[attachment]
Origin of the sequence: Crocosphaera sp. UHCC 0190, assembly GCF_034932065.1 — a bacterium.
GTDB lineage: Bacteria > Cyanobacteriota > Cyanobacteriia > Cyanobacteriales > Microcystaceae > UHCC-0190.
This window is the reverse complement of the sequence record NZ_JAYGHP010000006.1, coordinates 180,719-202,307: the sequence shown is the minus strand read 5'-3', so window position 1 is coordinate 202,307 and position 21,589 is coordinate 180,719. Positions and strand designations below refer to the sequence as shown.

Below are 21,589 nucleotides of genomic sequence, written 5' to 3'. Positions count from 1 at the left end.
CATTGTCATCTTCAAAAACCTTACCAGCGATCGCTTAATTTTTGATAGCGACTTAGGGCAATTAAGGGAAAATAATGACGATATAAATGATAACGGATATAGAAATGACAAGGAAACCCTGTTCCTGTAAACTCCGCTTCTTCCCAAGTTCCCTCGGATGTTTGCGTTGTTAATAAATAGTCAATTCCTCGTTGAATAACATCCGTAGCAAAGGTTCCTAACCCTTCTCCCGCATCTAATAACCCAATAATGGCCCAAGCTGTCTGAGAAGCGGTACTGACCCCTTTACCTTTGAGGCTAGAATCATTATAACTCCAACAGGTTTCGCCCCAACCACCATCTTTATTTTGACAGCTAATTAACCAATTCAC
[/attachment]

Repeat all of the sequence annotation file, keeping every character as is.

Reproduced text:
Origin of the sequence: Crocosphaera sp. UHCC 0190, assembly GCF_034932065.1 — a bacterium.
GTDB lineage: Bacteria > Cyanobacteriota > Cyanobacteriia > Cyanobacteriales > Microcystaceae > UHCC-0190.
This window is the reverse complement of the sequence record NZ_JAYGHP010000006.1, coordinates 180,719-202,307: the sequence shown is the minus strand read 5'-3', so window position 1 is coordinate 202,307 and position 21,589 is coordinate 180,719. Positions and strand designations below refer to the sequence as shown.

Below are 21,589 nucleotides of genomic sequence, written 5' to 3'. Positions count from 1 at the left end.
CATTGTCATCTTCAAAAACCTTACCAGCGATCGCTTAATTTTTGATAGCGACTTAGGGCAATTAAGGGAAAATAATGACGATATAAATGATAACGGATATAGAAATGACAAGGAAACCCTGTTCCTGTAAACTCCGCTTCTTCCCAAGTTCCCTCGGATGTTTGCGTTGTTAATAAATAGTCAATTCCTCGTTGAATAACATCCGTAGCAAAGGTTCCTAACCCTTCTCCCGCATCTAATAACCCAATAATGGCCCAAGCTGTCTGAGAAGCGGTACTGACCCCTTTACCTTTGAGGCTAGAATCATTATAACTCCAACAGGTTTCGCCCCAACCACCATCTTTATTTTGACAGCTAATTAACCAATTCAC